Wine storage tips
I’m often asked to provide guidelines on wine storage. Most recently a subscriber wrote:
“I’ve got a few dozen bottles of wine, some of which I’ve had for quite a few years. They are stored at the back of my garage, which is partly underground, although it can get quite warm through the day. I’ve noticed that two bottles, both stored on their sides, have leaky corks. What’s the best way to store them?”
Here’s my response:
- First, check all your bottles for leakage by standing them upright and noting the fill level of each bottle. Any wines where the level has dropped below the bottom of the bottle neck need to be opened and enjoyed as soon as possible.
- Now check the storage conditions by buying a maximum/minimum thermometer and leaving it next to your wine. Be aware that the thermometer measures air temperature. The wine in your bottles might not get quite as warm or as cool as the thermometer indicates. My personal “red line” for maximum temperature is 25 C. Above that there is a risk that the wine will hydraulic against the cork. When it cools, shrinking wine is likely to draw air into the bottle, resulting in a shortened shelf life. You may be able to reduce extremes to an acceptable level by insulating your wine. Otherwise, it might be worth buying a temperature-controlled wine storage cabinet. 10-15 C is the ideal temperature range to store wine.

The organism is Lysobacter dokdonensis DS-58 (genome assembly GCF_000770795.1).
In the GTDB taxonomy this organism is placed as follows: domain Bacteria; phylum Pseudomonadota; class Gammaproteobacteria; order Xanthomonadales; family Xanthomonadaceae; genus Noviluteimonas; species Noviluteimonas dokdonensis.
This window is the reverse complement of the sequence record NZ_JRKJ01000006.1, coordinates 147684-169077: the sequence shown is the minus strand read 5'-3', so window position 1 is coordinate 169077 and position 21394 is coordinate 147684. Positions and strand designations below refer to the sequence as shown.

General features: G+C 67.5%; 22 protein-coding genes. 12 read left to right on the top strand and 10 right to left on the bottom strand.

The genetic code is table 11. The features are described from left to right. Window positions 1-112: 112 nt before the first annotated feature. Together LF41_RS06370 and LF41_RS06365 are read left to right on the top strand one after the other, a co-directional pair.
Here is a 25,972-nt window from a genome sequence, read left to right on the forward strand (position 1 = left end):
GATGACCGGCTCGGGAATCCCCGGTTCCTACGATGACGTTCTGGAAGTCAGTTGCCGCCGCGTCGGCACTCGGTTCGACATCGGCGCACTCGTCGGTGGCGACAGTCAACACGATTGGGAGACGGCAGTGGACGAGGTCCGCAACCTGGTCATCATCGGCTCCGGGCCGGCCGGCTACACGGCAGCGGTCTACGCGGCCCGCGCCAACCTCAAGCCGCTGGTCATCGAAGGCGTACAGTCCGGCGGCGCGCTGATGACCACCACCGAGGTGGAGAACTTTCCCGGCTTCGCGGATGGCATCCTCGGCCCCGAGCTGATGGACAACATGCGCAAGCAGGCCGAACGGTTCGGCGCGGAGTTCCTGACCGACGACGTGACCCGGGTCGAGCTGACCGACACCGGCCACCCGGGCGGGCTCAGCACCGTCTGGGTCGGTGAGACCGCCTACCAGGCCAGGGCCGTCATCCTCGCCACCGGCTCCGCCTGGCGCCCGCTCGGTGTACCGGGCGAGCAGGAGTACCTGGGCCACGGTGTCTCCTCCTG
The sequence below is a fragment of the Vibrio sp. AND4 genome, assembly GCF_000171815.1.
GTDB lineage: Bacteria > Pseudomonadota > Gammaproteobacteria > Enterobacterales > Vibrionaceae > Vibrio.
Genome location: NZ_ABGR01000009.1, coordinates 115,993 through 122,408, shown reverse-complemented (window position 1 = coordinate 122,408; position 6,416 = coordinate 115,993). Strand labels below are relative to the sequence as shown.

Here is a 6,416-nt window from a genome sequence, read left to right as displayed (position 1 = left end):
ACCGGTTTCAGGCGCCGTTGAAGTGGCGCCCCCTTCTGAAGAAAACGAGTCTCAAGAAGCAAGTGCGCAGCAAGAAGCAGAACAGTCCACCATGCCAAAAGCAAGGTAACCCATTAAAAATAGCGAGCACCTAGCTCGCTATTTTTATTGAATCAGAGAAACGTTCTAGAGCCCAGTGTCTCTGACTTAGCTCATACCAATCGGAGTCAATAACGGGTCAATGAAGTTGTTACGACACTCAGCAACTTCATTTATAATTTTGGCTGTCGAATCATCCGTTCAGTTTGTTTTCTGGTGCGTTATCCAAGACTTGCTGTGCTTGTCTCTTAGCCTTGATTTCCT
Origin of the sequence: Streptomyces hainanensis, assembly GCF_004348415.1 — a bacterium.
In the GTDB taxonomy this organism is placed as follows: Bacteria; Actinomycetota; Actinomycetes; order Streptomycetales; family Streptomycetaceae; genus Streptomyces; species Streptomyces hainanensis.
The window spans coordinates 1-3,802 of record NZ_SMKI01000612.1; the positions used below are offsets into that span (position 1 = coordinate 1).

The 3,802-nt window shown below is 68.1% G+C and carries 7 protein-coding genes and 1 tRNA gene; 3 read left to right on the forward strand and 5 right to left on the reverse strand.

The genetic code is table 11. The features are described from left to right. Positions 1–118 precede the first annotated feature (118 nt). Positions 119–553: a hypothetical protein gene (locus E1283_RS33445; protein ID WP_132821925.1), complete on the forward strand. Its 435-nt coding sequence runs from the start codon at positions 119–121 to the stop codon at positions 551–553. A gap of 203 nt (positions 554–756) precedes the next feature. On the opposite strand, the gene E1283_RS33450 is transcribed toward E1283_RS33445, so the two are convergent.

- Keep your wine in the dark. Bottles with corks should be stored on their sides (ideally with the bottles slightly tilted so that the wine only partly covers the corks) and at a humidity level of around 75% (if the humidity is too low the corks can dry out and shrink).
- Store bottles away from vibration (avoid using under-stair storage for example). Keep a record of when you bought each bottle and how much each cost (useful for an insurance claim) and keep precious bottles in a secure place.
- Finally, your records should include a “when to drink” note that will reduce the risk of obsolescence. The three certainties in this world are death, taxes and oxidation.